KANSAS CITY, Kan. — A new indictment is shedding more light on the case of a University of Kansas researcher who is accused of hiding the fact that he was also doing work for the Chinese government.
The new indictment unveiled Wednesday in federal court charges Feng “Franklin” Tao with two counts of wire fraud and one count of program fraud for allegedly concealing from KU that he was doing work for China while he was employed at the University.
In Aug. 2019, Tao’s laboratory was raided and he was charged with allegedly receiving federal grant money for his job at K.U. at the same time that he was employed by China’s Fuzhou University.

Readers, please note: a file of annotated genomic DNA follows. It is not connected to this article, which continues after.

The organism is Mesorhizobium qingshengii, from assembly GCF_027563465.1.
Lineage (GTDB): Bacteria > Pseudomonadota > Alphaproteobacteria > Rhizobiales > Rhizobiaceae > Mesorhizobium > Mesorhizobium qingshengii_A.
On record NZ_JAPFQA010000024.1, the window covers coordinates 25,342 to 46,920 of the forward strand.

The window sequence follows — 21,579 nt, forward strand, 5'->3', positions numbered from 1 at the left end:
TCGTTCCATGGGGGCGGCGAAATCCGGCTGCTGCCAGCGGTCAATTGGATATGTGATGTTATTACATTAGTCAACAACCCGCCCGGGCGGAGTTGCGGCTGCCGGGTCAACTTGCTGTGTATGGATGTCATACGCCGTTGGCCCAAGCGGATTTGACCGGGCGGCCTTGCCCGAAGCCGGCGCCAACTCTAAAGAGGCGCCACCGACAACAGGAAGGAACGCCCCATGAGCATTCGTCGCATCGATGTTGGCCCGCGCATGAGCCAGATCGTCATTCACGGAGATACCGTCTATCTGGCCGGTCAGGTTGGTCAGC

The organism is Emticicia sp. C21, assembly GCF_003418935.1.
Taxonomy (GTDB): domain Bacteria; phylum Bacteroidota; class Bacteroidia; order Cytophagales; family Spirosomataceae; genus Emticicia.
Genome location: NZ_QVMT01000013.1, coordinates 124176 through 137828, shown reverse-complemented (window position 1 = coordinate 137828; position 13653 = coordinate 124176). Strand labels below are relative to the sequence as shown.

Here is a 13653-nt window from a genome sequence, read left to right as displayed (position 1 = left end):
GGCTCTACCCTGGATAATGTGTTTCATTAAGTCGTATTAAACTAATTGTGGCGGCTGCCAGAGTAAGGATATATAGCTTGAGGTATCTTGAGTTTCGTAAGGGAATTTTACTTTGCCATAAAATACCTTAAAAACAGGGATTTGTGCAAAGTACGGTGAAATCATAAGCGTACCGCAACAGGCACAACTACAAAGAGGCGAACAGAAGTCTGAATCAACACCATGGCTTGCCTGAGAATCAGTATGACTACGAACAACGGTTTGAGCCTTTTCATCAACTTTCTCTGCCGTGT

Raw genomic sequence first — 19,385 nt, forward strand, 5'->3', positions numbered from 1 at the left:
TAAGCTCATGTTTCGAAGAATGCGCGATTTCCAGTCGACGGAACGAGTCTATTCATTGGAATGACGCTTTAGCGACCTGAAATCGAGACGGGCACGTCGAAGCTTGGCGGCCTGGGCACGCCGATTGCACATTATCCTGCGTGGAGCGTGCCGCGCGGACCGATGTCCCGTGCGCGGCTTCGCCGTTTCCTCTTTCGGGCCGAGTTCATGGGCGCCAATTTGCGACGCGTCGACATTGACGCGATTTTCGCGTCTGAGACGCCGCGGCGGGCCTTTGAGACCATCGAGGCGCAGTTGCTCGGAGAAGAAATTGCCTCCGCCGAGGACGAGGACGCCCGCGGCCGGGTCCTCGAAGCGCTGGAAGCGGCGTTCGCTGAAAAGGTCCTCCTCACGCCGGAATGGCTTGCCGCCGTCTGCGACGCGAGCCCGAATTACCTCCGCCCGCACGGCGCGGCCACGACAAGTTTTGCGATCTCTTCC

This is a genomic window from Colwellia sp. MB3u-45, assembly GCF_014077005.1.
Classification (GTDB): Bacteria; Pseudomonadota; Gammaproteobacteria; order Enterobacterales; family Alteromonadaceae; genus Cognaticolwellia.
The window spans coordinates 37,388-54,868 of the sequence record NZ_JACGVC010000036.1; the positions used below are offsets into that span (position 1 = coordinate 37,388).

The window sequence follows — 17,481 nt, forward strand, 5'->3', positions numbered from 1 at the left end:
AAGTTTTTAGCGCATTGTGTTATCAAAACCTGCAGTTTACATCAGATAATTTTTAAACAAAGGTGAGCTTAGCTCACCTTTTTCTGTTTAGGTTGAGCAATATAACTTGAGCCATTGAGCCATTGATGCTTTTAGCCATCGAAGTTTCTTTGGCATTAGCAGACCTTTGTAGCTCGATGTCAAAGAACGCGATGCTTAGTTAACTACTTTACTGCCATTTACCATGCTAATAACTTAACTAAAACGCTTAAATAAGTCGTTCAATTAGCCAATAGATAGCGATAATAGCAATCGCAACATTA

The new indictment elaborates on the original indictment, describing how China offered competitive salaries and state-of-the- art research facilities to researchers who joined talent recruitment programs.
Potential conflicts of interest like that are required by law and university policy to be disclosed.
If convicted, Tao faces up to a total of 30 years in prison and possible fines of up to $500,000.